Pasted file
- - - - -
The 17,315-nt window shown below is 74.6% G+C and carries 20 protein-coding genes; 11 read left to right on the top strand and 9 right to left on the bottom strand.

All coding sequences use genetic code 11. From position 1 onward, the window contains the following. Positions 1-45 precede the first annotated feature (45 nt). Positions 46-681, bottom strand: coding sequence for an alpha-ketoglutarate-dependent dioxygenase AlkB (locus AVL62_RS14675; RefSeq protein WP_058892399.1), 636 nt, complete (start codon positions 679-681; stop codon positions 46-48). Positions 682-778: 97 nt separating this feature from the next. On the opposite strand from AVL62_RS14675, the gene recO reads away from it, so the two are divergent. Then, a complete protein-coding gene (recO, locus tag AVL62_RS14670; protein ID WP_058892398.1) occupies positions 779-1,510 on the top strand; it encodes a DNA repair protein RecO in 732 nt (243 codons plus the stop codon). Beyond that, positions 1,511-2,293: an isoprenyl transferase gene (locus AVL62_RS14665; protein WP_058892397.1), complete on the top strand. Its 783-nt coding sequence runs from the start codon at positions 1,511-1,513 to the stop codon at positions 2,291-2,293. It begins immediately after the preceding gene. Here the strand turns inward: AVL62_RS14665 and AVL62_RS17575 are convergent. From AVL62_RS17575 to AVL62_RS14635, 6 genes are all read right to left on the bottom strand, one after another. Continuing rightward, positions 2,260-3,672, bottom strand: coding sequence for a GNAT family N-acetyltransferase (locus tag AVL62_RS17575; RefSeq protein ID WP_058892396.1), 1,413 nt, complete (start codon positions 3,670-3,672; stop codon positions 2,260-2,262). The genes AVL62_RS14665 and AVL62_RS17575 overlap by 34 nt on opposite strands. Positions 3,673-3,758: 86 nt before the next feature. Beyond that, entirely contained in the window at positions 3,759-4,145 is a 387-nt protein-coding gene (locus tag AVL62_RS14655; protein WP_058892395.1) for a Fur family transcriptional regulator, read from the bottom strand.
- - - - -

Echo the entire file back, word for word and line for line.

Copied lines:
The 17,315-nt window shown below is 74.6% G+C and carries 20 protein-coding genes; 11 read left to right on the top strand and 9 right to left on the bottom strand.

All coding sequences use genetic code 11. From position 1 onward, the window contains the following. Positions 1-45 precede the first annotated feature (45 nt). Positions 46-681, bottom strand: coding sequence for an alpha-ketoglutarate-dependent dioxygenase AlkB (locus AVL62_RS14675; RefSeq protein WP_058892399.1), 636 nt, complete (start codon positions 679-681; stop codon positions 46-48). Positions 682-778: 97 nt separating this feature from the next. On the opposite strand from AVL62_RS14675, the gene recO reads away from it, so the two are divergent. Then, a complete protein-coding gene (recO, locus tag AVL62_RS14670; protein ID WP_058892398.1) occupies positions 779-1,510 on the top strand; it encodes a DNA repair protein RecO in 732 nt (243 codons plus the stop codon). Beyond that, positions 1,511-2,293: an isoprenyl transferase gene (locus AVL62_RS14665; protein WP_058892397.1), complete on the top strand. Its 783-nt coding sequence runs from the start codon at positions 1,511-1,513 to the stop codon at positions 2,291-2,293. It begins immediately after the preceding gene. Here the strand turns inward: AVL62_RS14665 and AVL62_RS17575 are convergent. From AVL62_RS17575 to AVL62_RS14635, 6 genes are all read right to left on the bottom strand, one after another. Continuing rightward, positions 2,260-3,672, bottom strand: coding sequence for a GNAT family N-acetyltransferase (locus tag AVL62_RS17575; RefSeq protein ID WP_058892396.1), 1,413 nt, complete (start codon positions 3,670-3,672; stop codon positions 2,260-2,262). The genes AVL62_RS14665 and AVL62_RS17575 overlap by 34 nt on opposite strands. Positions 3,673-3,758: 86 nt before the next feature. Beyond that, entirely contained in the window at positions 3,759-4,145 is a 387-nt protein-coding gene (locus tag AVL62_RS14655; protein WP_058892395.1) for a Fur family transcriptional regulator, read from the bottom strand.